Wikileaks reveals Saudi links with Haqqani Network

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The Saudi embassy in Islamabad stayed in touch with the Haqqani Network and also facilitated medical treatment for militant group’s leader, reveals cables published by Wikileaks.

The cables, published by WikiLeaks, have provided a rare insight into the contacts between Saudi officials and the Haqqani Network in the recent past.

The Saudi foreign ministry had — in a statement released after WikiLeaks started publishing the cables — expressed concern over their public release, but said the information contained in the leaked documents did not contradict Saudi Arabia’s known position on foreign policy matters.

The Saudi government has, meanwhile, not acknowledged these cables as authentic and asked its citizens to ignore them.

One of the cables, signed by former Saudi Ambassador to Pakistan Abdul Aziz Ibrahim Saleh Al Ghadeer, details his meeting with Nasiruddin Haqqani, one of the sons of Haqqani network chief Jalaluddin Haqqani. The meeting between the ambassador and Nasiruddin took place on February 15, 2012.

The venue of the meeting has not been mentioned, but the ambassador usually held meetings either at the embassy or his residence, both of which are located in the heavily guarded Diplomatic Enclave and remains under the watchful eyes of Pakistani intelligence agencies, says the cable.

During the meeting, Nasiruddin conveyed his father’s request for treatment at a Saudi hospital, in view of his medical condition, to King Abdullah bin Abdulaziz.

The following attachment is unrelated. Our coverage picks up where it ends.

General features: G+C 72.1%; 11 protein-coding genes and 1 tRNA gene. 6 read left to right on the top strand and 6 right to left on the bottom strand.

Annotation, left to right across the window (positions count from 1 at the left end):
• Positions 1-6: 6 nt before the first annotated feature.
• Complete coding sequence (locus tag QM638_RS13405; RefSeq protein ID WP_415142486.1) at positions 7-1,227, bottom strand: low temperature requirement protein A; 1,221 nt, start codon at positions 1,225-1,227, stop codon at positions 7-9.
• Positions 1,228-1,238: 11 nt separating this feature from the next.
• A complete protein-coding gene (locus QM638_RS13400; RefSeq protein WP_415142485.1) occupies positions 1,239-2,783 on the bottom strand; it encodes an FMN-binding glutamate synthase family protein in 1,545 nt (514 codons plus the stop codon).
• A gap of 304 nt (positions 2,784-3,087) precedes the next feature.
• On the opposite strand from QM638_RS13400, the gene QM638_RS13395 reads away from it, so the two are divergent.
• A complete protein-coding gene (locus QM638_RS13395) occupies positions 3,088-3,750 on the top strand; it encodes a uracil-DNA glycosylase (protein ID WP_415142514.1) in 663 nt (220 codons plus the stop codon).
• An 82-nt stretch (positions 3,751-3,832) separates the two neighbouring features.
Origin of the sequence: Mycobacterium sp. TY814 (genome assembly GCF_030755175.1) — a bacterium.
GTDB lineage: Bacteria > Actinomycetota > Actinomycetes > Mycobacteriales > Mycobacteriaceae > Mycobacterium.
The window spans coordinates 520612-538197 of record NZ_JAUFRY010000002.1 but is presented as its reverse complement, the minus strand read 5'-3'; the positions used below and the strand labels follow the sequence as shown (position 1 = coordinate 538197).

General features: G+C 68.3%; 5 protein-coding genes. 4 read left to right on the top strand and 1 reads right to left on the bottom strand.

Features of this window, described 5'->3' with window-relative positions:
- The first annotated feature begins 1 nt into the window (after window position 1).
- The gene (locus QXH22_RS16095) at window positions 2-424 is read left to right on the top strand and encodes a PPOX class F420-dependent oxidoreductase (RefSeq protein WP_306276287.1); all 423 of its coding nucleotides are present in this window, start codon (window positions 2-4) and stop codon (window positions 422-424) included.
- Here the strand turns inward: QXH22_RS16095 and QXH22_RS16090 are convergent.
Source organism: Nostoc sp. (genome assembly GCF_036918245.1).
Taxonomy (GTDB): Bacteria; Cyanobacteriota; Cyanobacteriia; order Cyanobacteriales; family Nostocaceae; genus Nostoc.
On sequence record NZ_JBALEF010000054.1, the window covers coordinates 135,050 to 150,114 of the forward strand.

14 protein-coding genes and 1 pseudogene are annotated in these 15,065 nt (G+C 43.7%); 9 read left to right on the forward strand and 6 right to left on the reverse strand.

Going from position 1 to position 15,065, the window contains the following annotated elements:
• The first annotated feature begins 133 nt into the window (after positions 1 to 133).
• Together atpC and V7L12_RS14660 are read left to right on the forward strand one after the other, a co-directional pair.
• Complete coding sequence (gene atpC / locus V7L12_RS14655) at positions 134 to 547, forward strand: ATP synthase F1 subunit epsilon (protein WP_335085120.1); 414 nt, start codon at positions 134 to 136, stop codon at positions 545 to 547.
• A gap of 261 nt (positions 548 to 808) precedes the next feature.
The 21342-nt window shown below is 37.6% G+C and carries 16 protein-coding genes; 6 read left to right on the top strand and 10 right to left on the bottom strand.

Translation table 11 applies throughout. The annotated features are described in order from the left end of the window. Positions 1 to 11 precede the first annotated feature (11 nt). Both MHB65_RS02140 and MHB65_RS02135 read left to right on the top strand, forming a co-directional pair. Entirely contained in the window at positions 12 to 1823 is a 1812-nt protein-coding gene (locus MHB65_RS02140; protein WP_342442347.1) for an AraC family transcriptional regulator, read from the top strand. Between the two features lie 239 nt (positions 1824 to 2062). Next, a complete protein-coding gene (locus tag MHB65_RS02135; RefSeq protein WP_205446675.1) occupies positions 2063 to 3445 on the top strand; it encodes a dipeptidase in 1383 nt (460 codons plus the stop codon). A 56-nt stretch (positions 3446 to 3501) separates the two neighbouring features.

Another cable, dated February 25, 2012, says that the nature of ailment had been explained to Ambassador Ghadeer. The communication, however, did not precisely mention the disease from which he was suffering.

Media accounts claimed that Jalaluddin, who would have been 62 years old in 2012, was suffering from Parkinson’s disease, while another news report said he was a patient of Lupus.

Ambassador Ghadeer’s cable noted that Jalaluddin was based in Waziristan at the time and that doctors had recommended his hospitalisation.

The meeting between Nasiruddin and the Saudi envoy took place a fortnight after Afghan President Hamid Karzai met then-President Asif Zardari and then-Army Chief Gen Ashfaq Parvez Kayani to ask for their help in arranging a meeting with Taliban leader Mullah Omar. Gen Kayani, according to one of the Saudi cables, had suggested that Karzai meet the Haqqani leadership. Karzai had told Gen Kayani that he did not have any qualms meeting with the Haqqani leaders, but feared that they would not be willing to see him.